The European Southern Observatory (ESO) has released the first results of an infrared and visible light southern sky survey that aims to shed light on the most abundant and elusive substance in the Universe – dark matter. Forming part of the Kilo-Degree Survey (KiDS), the results represent just seven percent of the entire project.
While it's thought that 85 percent of the matter in the Universe is dark, we know very little about it. It doesn't reflect or absorb light, and can only be studied via its effect on the objects around it – through its gravitational pull on stars and galaxies.
The KiDS survey aims to provide scientists with a better understanding of the relationship between the observable universe and dark matter, and how it affects the accelerated expansion of the Universe. It makes use of visible light instruments on the Very Large Telescope (VLT) and infrared measurements from the VISTA survey telescope, both of which are located at ESO's Paranal Observatory in Chile.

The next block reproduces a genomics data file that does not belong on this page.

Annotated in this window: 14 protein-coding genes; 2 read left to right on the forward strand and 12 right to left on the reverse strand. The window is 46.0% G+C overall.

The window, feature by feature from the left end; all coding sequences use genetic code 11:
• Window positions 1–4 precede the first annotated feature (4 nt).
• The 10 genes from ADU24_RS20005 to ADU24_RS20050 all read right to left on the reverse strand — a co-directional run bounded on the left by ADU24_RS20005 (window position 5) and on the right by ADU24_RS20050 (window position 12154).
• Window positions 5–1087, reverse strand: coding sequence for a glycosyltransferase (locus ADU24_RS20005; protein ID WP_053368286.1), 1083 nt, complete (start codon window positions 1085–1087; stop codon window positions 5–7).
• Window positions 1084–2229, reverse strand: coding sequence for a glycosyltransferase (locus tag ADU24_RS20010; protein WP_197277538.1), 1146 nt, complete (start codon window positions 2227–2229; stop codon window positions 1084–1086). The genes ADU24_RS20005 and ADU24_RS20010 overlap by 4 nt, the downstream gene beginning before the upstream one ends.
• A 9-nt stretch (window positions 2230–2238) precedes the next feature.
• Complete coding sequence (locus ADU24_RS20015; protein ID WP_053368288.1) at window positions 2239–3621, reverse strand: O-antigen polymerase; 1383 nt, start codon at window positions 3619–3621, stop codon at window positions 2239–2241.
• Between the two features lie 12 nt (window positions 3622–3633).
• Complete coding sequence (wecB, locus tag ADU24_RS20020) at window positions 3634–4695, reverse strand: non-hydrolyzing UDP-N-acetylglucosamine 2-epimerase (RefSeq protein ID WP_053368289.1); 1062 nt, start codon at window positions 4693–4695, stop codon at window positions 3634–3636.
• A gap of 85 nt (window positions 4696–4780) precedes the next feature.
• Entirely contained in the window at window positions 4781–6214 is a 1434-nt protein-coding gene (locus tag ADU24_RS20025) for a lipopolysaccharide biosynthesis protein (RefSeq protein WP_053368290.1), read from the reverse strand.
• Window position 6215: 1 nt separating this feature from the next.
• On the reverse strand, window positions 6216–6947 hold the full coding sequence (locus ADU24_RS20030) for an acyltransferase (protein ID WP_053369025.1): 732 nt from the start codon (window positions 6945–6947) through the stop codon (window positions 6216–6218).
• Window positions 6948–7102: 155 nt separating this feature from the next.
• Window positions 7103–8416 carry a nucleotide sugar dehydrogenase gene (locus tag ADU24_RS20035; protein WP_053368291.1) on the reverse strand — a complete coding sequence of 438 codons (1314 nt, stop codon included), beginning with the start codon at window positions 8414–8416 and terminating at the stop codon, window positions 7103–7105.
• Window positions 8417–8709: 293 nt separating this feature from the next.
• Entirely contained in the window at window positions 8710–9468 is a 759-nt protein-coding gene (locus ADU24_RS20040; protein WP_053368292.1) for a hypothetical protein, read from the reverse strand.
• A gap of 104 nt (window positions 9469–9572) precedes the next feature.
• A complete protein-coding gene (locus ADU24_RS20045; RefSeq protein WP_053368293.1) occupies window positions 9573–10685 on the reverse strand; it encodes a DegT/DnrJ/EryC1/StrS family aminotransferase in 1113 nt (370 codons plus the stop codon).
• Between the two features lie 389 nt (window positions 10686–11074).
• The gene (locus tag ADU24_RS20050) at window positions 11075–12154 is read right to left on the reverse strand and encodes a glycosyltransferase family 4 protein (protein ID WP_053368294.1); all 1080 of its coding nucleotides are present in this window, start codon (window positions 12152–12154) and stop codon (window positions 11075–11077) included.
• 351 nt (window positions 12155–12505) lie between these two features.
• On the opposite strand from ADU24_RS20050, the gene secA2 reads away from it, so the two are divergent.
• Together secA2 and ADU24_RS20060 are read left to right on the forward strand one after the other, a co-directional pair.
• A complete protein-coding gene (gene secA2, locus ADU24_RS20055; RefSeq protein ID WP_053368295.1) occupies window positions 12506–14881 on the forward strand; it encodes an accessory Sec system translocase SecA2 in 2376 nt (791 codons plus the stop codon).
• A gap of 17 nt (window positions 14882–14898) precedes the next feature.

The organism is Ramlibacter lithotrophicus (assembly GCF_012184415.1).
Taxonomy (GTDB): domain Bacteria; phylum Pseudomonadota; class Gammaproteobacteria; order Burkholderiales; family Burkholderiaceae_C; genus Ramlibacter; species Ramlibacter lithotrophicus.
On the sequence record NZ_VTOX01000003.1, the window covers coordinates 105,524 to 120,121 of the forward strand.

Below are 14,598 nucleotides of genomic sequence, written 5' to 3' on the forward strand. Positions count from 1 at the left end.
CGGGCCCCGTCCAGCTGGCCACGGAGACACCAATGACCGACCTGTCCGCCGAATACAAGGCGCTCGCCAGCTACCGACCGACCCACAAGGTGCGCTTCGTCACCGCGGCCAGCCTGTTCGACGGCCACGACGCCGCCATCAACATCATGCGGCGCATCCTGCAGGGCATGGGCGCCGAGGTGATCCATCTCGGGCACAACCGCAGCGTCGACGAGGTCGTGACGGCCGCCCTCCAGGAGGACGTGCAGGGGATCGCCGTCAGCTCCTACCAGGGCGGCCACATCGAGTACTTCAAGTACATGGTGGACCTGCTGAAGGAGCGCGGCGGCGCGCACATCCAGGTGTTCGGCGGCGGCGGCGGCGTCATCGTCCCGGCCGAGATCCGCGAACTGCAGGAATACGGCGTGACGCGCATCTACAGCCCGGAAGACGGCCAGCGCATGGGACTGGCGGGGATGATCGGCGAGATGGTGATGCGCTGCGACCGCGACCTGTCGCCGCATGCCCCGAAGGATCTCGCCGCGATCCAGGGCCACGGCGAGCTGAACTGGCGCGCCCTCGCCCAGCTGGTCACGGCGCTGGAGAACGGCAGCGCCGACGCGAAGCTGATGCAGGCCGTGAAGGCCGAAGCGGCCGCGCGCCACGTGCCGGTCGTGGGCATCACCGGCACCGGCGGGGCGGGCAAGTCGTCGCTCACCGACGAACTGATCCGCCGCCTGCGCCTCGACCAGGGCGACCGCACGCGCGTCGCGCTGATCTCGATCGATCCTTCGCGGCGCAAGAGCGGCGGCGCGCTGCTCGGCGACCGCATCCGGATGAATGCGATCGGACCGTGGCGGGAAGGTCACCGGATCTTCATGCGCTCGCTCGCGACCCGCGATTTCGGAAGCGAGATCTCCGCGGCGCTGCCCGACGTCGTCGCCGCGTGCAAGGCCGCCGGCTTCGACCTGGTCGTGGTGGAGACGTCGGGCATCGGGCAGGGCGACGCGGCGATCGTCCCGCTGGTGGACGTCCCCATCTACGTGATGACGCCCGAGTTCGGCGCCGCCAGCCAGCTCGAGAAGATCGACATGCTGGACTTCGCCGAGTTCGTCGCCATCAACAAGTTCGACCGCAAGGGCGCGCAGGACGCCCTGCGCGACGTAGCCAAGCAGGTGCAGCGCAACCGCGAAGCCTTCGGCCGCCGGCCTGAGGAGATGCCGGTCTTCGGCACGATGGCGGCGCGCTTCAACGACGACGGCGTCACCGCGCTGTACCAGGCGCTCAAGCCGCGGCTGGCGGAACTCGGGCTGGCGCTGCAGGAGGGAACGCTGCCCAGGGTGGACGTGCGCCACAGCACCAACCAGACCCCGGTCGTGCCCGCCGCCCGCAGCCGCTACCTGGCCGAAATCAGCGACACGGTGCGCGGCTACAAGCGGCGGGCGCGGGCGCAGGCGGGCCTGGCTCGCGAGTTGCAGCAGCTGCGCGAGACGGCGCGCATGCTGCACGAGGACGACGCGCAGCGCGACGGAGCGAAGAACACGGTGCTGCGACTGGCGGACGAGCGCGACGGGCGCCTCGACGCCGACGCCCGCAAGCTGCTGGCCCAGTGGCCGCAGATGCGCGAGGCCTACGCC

Astronomers are making use of gravitational lensing to work out where the dark matter lies. These cosmic lenses are seen when large deposits of matter sit between Earth and the target of an observation. The gravity of the foreground matter acts as a gigantic magnifying glass, allowing astronomers to study the distant target in greater detail than would otherwise be possible. Closely studying this effect allows astronomers to pinpoint where gravity is strongest, which in turn allows them to work out where the matter (both observable and dark) lies.
The first batch of results from the survey include the analysis of more than two million galaxies, at an average distance of 5.5 billion light-years. While this only represents seven percent of the survey area, the results are already promising. By studying the gravitational distortion of emitted light, the team was able to determine that the observed groupings of galaxies contain some 30 times more dark matter than visible matter.
Ultimately, the results of the survey will have a big impact on our understanding of the makeup of the Universe, including the formation of galaxies. Of course, these are just the first set of results, with scientists yet to sift through the bulk of the immense datasets being produced by the survey.